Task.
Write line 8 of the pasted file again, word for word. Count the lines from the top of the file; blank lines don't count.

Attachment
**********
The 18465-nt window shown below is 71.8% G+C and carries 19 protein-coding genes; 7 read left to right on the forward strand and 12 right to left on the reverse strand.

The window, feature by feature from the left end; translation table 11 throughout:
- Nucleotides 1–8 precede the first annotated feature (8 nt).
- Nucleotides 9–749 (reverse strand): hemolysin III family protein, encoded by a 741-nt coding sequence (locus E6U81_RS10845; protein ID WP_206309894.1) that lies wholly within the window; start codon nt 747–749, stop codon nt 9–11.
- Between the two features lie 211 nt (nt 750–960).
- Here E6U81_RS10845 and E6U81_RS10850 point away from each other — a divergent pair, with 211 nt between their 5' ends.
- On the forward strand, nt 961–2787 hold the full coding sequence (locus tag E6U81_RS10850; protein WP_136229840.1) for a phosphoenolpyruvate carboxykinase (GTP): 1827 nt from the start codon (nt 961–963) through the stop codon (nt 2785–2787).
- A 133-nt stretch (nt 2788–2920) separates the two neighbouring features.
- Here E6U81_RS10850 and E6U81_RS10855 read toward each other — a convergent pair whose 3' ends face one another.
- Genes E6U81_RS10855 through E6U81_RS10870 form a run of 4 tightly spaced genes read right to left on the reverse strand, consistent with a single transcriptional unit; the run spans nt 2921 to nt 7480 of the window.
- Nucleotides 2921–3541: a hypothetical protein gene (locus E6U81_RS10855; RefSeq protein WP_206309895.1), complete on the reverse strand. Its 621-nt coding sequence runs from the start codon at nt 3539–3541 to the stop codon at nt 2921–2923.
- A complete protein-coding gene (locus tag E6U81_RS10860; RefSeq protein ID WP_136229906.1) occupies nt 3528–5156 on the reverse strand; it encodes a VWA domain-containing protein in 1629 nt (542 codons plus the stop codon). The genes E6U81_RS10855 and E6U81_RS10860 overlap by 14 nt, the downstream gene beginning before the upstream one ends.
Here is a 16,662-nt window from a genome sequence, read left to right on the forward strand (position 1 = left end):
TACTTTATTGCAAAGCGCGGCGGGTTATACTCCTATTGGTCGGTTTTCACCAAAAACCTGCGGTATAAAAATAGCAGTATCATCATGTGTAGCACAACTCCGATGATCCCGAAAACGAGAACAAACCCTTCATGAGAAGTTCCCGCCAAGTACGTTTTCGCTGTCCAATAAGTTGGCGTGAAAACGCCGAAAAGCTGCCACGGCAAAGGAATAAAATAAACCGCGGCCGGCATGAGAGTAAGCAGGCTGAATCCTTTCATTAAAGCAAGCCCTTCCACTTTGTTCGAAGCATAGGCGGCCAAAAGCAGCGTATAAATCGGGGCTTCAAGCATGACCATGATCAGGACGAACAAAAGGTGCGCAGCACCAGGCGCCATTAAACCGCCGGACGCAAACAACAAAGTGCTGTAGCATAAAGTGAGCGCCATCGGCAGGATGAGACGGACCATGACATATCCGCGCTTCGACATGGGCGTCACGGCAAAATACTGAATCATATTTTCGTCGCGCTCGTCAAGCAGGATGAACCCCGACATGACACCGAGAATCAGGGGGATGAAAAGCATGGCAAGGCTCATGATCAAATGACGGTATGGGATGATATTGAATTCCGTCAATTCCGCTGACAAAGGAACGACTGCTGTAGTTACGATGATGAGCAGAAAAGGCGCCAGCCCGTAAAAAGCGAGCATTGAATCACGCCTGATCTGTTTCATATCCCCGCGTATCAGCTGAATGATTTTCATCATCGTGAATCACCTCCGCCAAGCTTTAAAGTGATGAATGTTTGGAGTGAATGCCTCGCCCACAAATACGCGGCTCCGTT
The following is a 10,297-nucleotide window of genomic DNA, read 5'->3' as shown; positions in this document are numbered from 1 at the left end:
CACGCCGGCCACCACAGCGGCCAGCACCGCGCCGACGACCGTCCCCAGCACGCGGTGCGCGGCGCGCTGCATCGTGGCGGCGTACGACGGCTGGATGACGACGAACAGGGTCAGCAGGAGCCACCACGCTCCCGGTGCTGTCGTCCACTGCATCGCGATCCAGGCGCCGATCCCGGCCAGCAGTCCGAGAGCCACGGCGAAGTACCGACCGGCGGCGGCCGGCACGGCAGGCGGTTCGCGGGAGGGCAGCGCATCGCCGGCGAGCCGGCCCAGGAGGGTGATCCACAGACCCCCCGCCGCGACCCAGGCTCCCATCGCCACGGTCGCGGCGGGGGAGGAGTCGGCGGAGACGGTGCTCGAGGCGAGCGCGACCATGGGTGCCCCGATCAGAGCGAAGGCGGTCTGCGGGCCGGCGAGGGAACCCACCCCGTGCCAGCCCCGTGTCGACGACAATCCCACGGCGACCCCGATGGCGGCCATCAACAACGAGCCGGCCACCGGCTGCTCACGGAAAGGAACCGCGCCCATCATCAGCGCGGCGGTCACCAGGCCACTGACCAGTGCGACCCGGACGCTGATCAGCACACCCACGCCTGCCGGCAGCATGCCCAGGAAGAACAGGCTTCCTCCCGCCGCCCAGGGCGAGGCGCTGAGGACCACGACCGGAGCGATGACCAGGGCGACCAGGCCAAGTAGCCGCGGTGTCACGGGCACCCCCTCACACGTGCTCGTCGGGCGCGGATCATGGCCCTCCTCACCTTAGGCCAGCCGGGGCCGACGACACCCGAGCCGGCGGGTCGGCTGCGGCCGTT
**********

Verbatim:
- A 133-nt stretch (nt 2788–2920) separates the two neighbouring features.